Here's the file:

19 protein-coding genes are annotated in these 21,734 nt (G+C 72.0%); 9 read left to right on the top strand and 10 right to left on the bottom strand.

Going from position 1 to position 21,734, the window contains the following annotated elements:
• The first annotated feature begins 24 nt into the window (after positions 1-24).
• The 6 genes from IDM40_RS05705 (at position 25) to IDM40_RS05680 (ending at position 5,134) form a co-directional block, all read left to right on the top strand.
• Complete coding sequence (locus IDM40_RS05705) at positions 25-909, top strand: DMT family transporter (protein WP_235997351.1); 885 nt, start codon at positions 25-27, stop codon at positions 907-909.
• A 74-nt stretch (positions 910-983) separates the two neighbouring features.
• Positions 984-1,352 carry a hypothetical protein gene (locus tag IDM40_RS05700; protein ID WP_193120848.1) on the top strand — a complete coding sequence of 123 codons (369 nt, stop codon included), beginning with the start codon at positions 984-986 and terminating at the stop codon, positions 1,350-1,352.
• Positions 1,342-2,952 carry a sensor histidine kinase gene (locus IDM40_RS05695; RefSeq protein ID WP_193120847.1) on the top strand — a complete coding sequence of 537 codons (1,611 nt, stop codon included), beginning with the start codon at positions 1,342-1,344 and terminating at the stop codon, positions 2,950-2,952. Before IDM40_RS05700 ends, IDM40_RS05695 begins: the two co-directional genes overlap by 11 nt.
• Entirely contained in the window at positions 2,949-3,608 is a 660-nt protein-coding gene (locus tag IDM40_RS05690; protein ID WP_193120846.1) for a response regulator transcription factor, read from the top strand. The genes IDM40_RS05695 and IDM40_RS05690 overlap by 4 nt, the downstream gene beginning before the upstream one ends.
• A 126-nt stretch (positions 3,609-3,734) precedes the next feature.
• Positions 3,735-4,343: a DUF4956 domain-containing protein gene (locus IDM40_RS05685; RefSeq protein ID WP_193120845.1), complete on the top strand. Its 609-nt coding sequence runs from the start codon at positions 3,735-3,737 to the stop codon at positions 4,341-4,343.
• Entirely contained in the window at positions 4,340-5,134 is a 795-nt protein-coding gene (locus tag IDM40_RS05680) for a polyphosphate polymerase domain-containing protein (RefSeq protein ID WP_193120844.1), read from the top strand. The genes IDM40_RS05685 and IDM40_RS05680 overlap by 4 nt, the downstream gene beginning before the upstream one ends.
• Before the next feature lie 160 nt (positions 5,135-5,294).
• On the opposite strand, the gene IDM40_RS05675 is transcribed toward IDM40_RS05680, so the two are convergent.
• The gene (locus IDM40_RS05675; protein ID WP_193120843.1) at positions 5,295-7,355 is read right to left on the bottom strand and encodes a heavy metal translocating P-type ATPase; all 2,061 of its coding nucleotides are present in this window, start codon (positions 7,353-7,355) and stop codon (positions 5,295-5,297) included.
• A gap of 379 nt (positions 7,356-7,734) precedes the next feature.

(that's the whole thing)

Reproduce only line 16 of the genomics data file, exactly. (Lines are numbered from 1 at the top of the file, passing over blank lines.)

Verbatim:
• A gap of 379 nt (positions 7,356-7,734) precedes the next feature.